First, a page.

More Bad News for San Francisco's Troubled Millennium Tower | NBC Bay Area
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More Bad News for San Francisco's Troubled Millennium Tower

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    NEWSLETTERS

    NBC Bay Area has learned earthquake safety assurances at the Millennium Tower did not account for a seismic vulnerability hidden inside the walls of the already sinking and tilting 58-story structure. Jaxon Van Derbeken reports.

    (Published Monday, March 13, 2017)

    Before Andrew Faulk bought his 50th floor unit in the Millennium Tower in 2011, he and his husband asked about how the luxury high rise would perform in a major quake.

    “We were assured that it was state of the art and that it would do just fine,” Faulk said in a recent interview.

    But NBC Bay Area has learned that such assurances did not account for a seismic vulnerability hidden inside the walls of the already sinking and tilting 58-story structure.

    It came to light in January when veteran structural engineer Ronald Hamburger – hired by Millennium to assess the impact of its sinking and tilting – reassessed the building’s potential performance in a major quake.

    It turns out that Millennium’s conclusion as to its seismic performance was based on 2005 results of what is now considered a relatively unsophisticated generation of computer models.

    A more advanced modeling method – commissioned by the developer eight years later to account for sinking – reveals an apparent risk with the mammoth blocks of steel reinforced concrete known as outriggers.

    They function as arms to bind the tower’s core to its outside walls. They are supposed to absorb the bending and twisting exerted in a major quake.

    But Hamburger’s advanced analysis shows that eight of the 12 outrigger blocks won’t be up to that challenge in a major quake. “That is not a good thing,” says Bob Bea, a UC Berkeley engineering professor emeritus who studies what goes wrong in major infrastructure projects like the Millennium. “If they don’t work, you’re in deep doo doo.”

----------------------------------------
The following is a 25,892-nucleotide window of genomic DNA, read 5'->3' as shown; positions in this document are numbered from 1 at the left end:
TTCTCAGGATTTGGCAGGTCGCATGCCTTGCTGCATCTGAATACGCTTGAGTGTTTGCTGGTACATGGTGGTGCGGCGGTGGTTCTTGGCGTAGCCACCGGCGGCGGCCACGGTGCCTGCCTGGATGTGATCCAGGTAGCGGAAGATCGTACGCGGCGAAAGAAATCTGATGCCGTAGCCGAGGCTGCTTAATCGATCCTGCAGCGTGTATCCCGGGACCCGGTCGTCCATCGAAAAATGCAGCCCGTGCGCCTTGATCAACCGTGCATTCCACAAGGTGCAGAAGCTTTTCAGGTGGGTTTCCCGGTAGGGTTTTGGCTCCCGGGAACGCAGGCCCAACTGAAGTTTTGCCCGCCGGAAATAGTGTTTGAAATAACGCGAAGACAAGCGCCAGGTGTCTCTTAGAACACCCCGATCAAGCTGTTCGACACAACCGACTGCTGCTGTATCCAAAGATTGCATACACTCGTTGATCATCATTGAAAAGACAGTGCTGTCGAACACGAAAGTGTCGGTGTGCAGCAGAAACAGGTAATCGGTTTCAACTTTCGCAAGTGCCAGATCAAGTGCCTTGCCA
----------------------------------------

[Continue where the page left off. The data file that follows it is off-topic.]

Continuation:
In his response to questions asked by a panel of city-appointed experts, Hamburger outlined how the outriggers would perform.

    The uppermost set of four outriggers are about half as seismically resilient as they should be. The set of four lower down would be overtaxed by 20 percent.

    While not making any specific predictions, Hamburger ruled out collapse. At the same time, he warned that overstressed outriggers could break apart and suffer “loss of strength.”

    The building could be red tagged after the quake as a result, says veteran structural engineer, Joe Maffei. “That’s one of the drawbacks of an outrigger design. Outrigger designs are wonderful for wind -- you have to be very careful with them for earthquakes.”

    Maffei says the question to pose to Hamburger is just how severe a quake it would take to make the building a total loss.

    “He could figure out what level of earthquake he thinks is going to cause that red tag,” Maffei said.

    “And if I lived in the building, I would, you know, for the cost of paying one of those fancy lawyers for a couple of days you could get Ron to run that analysis.”

    Millennium’s spokesman P.J. Johnston told us the building has been repeatedly evaluated and declared seismically safe over more than a decade.

    “At every step of the way the building has been determined to be safe for occupancy,” he said in a statement. It is true that since before construction began in 2006, both the city and Millennium’s experts have declared the building as “code conforming.”

    However, NBC Bay Area has obtained documents showing that back when the project was being reviewed in 2005, one of those outside experts, Hardip Pann of Middlebrook + Louie, urged the more advanced analysis for the outriggers “to investigate performance of these important elements and bring factor of safety for them to a desirable level.”

    The project’s firm, DeSimone Engineering, told Pannu that such analysis was “not necessary” as the outrigger design was based on “well-understood and well-documented” principles.

    Now, Bea says, owners should demand more information as they themselves assess the risk.

    Bea says owners should not be satisfied about such a broad statement and need to learn as much as they can before making any decisions.

    Asked if he would advise people to move out, he replied: “Well I can’t tell people what to do,” but added: “You need to tell people what risks they are really facing… and, at that point, let them make the decision.”

    Faulk and his husband Frank Jernigan recently moved out of their 50th floor unit – but they still can’t sell.

    “We really don’t know what to do,” Faulk said, adding that he is angry after learning that the building is far from the state of the art, seismically.

    “We find out now, after we bought…that the place isn’t safe? We’re appalled…”

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